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Ministère de l'environnement et de l'eau. 1998. Politique et stratégies en matière d'eau 126p.
 
Ministère de l'environnement et de l'eau. 1998. Politique et stratégies en matière d'eau 126p.
  
WaterAid. 2013. [file:///C:/Users/beod/Downloads/strengthening%20WASH%20services%20and%20community%20resilience.pdf Strengthening WASH services and community resilience through community-based water resource management]. Briefing note. WaterAid, Burkina Faso
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Latest revision as of 13:46, 23 October 2019

Africa Groundwater Atlas >> Hydrogeology by country >> Hydrogeology of Burkina Faso

  Lire cette page en français:  Hydrogéologie du Burkina Faso Flag of france.png

Burkina Faso is a landlocked, francophone Sahelian country. Gaining independence in 1960 and changing its name from the Republic of Upper Volta in 1984, the country embarked on an ambitious programme of socioeconomic improvement with an autonomist agenda. A public uprising in 2014 and military uprising in 2015 was followed by elections, a new president, the reversal of many previous Marxist policies, and the country becoming a strong ally of the USA and France in West Africa.

Burkina Faso has a low GDP and rapid population growth of 3%. Agriculture is the main occupation of most of the population, but now represents only about one third of GDP. Livestock rearing is important across the country, with arable crops particularly in the south and southwest Mineral exports now make up the main export, replacing the previously dominant cotton, including gold, copper, iron and other metals.

Rainfall is highly variable both annually and spatially. Most water needs are met by surface reservoirs, and irrigation by dams has been encouraged by government since 1973. Most of Burkina Faso is underlain by low productivity aquifers, and groundwater use for irrigation is minimal. Although many challenges remain in water services, the state owned water utility (ONEA) has made great improvements over recent decades, with more than 75% of the rural population and more than 97% of the urban population classed as having access to safe drinking water.

A food price spike in 2008 has had long-term impacts on agricultural activities, and consequently water use, including leading government to reinstate fertiliser subsidies and control prices of some commodities. Another current source of pressure on water and other resources is the presence of refugees from Mali and some other regions in the north of the country.


Authors

Dr Youssouf Koussoubé, Université de Ouagadougou, Burkina Faso

Kirsty Upton, Brighid Ó Dochartaigh, British Geological Survey, UK

Dr Imogen Bellwood-Howard, Institute for Development Studies, UK

Please cite this page as: Koussoubé, Upton, Ó Dochartaigh and Bellwood-Howard, 2018.

Bibliographic reference: Koussoubé, Y, Upton, K, Ó Dochartaigh, B É and Bellwood-Howard, I. 2018. Africa Groundwater Atlas: Hydrogeology of Burkina Faso. British Geological Survey. Accessed [date you accessed the information]. http://earthwise.bgs.ac.uk/index.php/Hydrogeology_of_Burkina_Faso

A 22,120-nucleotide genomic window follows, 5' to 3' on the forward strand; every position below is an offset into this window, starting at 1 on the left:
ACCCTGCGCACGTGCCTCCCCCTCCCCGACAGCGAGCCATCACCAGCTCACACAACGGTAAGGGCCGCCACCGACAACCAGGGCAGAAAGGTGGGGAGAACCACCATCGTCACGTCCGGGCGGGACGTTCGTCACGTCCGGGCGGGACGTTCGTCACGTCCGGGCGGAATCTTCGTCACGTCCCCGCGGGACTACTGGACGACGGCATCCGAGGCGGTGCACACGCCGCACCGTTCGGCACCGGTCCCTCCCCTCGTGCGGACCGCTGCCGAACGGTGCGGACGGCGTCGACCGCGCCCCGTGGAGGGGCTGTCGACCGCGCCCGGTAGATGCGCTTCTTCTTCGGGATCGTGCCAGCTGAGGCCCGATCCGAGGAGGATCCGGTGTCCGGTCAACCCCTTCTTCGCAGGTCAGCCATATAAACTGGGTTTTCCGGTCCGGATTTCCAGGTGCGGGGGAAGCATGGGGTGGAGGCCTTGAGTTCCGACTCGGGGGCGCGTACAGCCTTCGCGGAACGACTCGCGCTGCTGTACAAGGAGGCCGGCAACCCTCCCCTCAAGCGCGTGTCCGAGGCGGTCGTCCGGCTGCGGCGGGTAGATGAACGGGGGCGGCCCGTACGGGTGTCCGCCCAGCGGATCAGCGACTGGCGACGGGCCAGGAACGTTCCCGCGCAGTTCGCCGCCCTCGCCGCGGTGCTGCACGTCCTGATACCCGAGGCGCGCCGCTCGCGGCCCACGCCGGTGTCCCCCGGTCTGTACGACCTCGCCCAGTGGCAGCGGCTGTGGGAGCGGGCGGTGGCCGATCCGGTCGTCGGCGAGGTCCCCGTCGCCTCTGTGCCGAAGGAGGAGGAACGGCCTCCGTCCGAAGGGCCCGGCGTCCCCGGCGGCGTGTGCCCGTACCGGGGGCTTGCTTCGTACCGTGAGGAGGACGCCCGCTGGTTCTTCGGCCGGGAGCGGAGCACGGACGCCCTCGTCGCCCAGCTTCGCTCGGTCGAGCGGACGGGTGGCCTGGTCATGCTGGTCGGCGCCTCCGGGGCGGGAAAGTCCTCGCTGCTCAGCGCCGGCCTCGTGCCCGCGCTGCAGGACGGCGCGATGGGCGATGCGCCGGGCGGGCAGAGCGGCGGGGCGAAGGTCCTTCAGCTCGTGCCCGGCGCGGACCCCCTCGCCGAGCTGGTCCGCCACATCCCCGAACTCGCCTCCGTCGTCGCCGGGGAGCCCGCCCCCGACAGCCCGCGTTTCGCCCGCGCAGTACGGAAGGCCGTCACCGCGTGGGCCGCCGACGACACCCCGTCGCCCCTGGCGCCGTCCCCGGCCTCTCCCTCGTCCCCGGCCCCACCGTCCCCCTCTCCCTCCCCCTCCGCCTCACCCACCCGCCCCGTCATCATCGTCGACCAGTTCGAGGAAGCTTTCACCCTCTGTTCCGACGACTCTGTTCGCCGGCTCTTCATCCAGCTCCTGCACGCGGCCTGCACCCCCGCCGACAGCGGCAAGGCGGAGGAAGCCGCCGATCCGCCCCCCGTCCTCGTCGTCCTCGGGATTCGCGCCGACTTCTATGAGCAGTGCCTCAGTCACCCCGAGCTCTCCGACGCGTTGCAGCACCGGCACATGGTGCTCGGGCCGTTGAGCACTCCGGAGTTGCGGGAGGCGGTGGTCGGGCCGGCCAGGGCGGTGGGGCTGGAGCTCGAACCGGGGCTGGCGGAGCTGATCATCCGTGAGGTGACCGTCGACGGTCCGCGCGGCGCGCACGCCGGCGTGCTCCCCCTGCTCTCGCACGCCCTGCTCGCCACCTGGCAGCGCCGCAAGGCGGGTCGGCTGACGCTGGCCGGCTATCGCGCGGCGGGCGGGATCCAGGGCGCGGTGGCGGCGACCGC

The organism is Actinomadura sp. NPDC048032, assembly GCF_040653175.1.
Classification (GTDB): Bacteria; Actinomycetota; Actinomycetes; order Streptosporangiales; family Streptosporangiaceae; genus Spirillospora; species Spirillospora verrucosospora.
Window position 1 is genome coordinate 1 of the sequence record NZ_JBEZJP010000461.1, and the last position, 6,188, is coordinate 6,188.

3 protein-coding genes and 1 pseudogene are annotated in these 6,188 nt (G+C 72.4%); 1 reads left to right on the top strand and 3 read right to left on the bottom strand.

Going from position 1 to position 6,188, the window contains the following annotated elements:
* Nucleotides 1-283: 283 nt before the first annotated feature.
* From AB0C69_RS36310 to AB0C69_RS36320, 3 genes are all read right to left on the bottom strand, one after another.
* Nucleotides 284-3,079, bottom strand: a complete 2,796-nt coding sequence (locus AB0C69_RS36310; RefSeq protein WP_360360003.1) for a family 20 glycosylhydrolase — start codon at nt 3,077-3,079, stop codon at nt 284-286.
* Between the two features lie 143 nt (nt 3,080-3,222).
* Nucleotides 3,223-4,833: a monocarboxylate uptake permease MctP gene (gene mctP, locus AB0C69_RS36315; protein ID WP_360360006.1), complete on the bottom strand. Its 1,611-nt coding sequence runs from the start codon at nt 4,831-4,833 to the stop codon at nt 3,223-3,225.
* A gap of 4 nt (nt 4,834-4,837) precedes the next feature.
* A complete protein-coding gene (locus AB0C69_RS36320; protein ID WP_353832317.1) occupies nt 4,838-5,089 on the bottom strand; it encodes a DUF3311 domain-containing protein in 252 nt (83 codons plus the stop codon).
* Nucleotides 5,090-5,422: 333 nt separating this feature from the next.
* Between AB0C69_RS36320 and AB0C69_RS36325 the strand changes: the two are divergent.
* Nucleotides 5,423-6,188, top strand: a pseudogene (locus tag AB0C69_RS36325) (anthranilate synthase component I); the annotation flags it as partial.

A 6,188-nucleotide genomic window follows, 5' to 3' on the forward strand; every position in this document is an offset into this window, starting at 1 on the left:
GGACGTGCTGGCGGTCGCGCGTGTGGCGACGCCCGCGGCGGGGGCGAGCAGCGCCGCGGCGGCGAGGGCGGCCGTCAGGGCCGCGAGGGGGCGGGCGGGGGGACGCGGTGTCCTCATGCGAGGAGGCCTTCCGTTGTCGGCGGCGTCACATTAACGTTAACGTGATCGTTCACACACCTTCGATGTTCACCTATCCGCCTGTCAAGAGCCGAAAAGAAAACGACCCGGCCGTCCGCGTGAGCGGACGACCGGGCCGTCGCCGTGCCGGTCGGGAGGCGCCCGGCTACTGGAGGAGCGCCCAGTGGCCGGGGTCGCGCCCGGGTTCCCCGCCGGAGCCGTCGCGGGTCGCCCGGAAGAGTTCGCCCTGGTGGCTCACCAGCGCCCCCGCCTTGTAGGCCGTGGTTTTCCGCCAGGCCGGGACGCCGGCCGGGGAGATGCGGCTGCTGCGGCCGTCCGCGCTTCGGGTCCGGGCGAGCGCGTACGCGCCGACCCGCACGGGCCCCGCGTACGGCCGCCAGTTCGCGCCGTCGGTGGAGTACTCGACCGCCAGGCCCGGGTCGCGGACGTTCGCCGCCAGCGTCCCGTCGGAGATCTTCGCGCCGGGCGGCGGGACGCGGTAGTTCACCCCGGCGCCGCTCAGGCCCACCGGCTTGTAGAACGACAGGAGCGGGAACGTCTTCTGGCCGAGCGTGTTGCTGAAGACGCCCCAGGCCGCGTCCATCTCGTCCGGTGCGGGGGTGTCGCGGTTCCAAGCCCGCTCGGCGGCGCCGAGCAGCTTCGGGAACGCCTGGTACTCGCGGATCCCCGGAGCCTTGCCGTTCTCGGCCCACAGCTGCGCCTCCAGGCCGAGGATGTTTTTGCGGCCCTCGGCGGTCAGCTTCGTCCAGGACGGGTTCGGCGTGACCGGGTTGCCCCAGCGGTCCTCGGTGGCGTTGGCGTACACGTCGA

Terms and conditions

The Africa Groundwater Atlas is hosted by the British Geological Survey (BGS) and includes information from third party sources. Your use of information provided by this website is at your own risk. If reproducing diagrams that include third party information, please cite both the Africa Groundwater Atlas and the third party sources. Please see the Terms of use for more information.

Geographical setting

Burkina Faso. Map developed from USGS GTOPOPO30; GADM global administrative areas; and UN Revision of World Urbanization Prospects. For more information on the datasets used in the map see the geography resource page

General

Much of Burkina Faso is a largely flat plain with an average altitude of 400 m above sea level, which is cut into by valleys and flood plains.

Capital city Ouagadougou
Region Western Africa
Border countries Benin, Cote d'Ivoire, Ghana, Mali, Niger, Togo
Total surface area* 274,220 km2 (27,422,200 ha)
Total population (2015)* 18,106,000
Rural population (2015)* 12,757,000 (70%)
Urban population (2015)* 5,349,000 (30%)
UN Human Development Index (HDI) [highest = 1] (2014)* 0.4023

* Source: FAO Aquastat

Climate

Burkina Faso can be divided into three climate zones, with rainfall decreasing from south to north. There is a distinct dry season during winter months, and wet season during summer months.

Koppen Geiger Climate ZonesAverage Annual PrecipitationAverage Temperature

Average monthly precipitation for Burkina Faso showing minimum and maximum (light blue), 25th and 75th percentile (blue), and median (dark blue) rainfall Average monthly temperature for Burkina Faso showing minimum and maximum (orange), 25th and 75th percentile (red), and median (black) temperature Quarterly precipitation over the period 1950-2012 Monthly precipitation (blue) over the period 2000-2012 compared with the long term monthly average (red)